Reduced Spray Program – Canterbury Psyllid Management Trials

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Completed: Final Report available on request

Lead Organisation Plant and Food Research Lincoln  Project leader Jessica Dohmen-Vereijssen

Objective – This trial was designed to test a future-proof insecticide programme and further develop reduced insecticide programmes for the management of tomato potato. This study aimed to 1. Develop a future-proof reduced insecticide programme for TPP management for potato growers in Canterbury, and 2. Further develop reduced insecticide programmes using Degree Day (DD) accumulation and agricultural oils in a standard Canterbury insecticide programme.

Milestones –

The first TPP adults were trapped on yellow sticky traps on 6 December 2018, only 8–10 days after 100% crop emergence. On plants, TPP eggs, and small and medium nymphs were found at the first assessment date on 17 December 2018. Counts for all TPP life stages varied between the treatments but this was primarily because of the higher counts for the unsprayed Control treatment than for other treatments, plus the absence of all nymph classes for the standard Canterbury insecticide programme (SE).

Overall, neither marketable weights nor numbers varied significantly among the treatments, and neither did unmarketable weights or numbers. Mean ZC score did not vary significantly with treatment at harvest and was highest for the unsprayed Control treatment and lowest for the future proof insecticide programme (F). Overall, ZC incidence did not vary significantly between treatments, and neither did the percentage of crisps with slight and medium ZC discolouration. However, the highest percentage of crisps with slight and medium ZC discolouration were for the unsprayed Control treatment, and the lowest for treatment F.

The relative profit for each treatment with penalties over ZC scores higher than 2 varied from 70.9 for C to 103.5% for F, when SE ‘profit’ was set at 100%, a similar trend was observed for ZC>4. The 3.5% increase in profit for F compared to SE comes mainly from a low percentage of tubers with ZC, as the yield was lower than for SE. The option of no TPP management did not pay off in this trial this year, with the lowest yields and the highest ZC percentage, resulting in the lowest relative profit.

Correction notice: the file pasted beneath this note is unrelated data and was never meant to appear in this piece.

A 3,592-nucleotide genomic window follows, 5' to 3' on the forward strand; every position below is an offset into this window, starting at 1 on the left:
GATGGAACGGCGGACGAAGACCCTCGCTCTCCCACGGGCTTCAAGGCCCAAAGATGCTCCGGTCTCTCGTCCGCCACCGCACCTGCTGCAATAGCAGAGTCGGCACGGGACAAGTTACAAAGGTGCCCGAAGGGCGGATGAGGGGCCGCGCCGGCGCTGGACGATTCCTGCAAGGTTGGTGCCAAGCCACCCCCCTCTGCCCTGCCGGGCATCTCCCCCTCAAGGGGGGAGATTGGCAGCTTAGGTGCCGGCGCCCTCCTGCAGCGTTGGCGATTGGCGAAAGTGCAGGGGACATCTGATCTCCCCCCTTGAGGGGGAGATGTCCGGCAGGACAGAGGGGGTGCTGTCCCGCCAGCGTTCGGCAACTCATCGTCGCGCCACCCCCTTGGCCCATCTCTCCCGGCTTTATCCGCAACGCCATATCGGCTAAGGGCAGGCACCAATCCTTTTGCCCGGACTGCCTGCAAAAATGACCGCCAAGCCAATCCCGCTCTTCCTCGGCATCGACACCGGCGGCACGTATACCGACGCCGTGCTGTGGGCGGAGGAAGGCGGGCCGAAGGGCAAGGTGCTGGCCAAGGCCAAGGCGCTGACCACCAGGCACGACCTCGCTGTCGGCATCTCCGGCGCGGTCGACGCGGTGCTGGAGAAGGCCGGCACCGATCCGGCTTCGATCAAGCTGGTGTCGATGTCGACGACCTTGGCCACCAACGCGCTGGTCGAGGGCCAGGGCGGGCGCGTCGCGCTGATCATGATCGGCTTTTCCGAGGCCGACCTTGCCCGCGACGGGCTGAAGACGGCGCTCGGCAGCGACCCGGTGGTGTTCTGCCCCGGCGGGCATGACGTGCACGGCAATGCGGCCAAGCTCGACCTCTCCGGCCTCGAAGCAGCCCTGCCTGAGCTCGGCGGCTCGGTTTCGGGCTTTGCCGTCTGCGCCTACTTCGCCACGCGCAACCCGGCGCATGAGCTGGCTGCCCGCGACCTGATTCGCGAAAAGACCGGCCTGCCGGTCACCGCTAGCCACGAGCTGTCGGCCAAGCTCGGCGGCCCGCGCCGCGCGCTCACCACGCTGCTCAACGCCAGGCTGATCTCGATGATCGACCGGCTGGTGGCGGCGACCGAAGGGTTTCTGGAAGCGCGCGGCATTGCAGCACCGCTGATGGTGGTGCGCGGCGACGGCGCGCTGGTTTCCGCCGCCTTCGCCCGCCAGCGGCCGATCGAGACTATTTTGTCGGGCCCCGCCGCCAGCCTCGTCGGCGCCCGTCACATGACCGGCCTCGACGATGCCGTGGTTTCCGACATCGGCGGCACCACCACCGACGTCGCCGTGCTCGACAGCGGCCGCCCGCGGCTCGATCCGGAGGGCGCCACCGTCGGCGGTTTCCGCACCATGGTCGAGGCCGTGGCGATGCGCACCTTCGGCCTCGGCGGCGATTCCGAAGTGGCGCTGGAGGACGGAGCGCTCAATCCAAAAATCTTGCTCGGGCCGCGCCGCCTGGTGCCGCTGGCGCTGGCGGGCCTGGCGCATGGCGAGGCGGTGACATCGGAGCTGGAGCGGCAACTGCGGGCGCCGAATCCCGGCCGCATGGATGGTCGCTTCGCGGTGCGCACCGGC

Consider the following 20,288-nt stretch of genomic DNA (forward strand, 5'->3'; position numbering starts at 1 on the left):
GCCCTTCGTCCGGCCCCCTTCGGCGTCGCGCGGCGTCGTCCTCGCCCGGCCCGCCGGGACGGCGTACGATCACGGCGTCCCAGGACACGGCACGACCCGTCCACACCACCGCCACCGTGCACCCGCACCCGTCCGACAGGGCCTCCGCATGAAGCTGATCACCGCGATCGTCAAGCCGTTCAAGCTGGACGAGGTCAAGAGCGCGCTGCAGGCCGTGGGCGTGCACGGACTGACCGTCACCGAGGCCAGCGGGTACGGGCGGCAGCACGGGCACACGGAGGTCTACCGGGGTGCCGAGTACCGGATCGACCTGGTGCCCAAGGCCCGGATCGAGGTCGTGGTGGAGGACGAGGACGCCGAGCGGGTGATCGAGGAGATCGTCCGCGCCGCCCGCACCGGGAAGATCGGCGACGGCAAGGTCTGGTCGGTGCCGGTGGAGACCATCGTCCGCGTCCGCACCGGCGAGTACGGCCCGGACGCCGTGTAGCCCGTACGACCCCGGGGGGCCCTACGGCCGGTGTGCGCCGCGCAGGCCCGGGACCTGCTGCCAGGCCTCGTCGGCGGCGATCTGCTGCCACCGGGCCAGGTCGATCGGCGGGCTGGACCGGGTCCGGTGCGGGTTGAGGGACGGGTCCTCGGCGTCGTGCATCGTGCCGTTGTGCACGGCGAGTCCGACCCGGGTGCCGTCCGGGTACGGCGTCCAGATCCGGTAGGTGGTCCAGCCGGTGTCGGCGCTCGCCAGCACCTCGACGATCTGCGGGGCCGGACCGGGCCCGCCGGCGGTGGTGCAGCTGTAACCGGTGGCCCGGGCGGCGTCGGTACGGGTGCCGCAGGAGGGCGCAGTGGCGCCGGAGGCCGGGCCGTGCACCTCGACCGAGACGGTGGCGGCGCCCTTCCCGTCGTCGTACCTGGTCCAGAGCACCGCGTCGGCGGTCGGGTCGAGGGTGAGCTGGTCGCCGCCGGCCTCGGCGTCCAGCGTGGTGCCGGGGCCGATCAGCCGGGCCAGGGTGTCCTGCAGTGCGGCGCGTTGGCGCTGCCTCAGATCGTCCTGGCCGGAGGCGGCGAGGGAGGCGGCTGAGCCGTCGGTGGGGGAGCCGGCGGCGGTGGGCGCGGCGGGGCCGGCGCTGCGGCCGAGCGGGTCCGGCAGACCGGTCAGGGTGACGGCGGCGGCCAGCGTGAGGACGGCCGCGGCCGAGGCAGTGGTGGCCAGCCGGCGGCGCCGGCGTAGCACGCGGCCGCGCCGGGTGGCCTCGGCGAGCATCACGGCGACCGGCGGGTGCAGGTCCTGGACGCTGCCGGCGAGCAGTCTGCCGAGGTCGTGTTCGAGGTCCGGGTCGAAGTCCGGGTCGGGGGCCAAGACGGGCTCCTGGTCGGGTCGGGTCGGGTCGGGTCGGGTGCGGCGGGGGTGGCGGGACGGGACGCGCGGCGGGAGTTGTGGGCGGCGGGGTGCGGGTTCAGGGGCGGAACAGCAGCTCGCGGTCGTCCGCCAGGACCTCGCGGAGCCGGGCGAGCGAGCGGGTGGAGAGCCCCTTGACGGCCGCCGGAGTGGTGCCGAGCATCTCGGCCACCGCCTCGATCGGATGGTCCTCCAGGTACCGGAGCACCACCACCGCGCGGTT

In contrast to this study, in previous trials, alternation with Excel® oil from emergence was the best treatment. In this trial, with a different base insecticide programme, the alternating with Excel oil from either emergence (treatment AE) or 716 DD (treatment AD) produced little benefit, with an AD being slightly worse than AE insecticide programme.

It was interesting to note that the 716 DD (reached on 28 December 2018) did not coincide with 3 TPP per trap per week (reached between 8 and 10 December), where normally for the South Island these two variables vary by 2–13 days. Using the adjusted African boxthorn degree days (600 instead of 716DD), which was reached 9 December 2018, would have been closer to the trap threshold. Applying treatment AD 2–3 weeks earlier may have made a difference to the performance of this insecticide programme.

It is suggested to repeat the insecticide programmes for at least another one to two seasons to obtain a good feel for the effectiveness of these programmes and their resilience, and adjust where needed. In addition, a future-proof insecticide programme using either a trap or DD threshold, or including alternation with an agricultural oil would be a logical next step to make TPP management more sustainable.

Our 2019 field walks booklet outlined this work succinctly.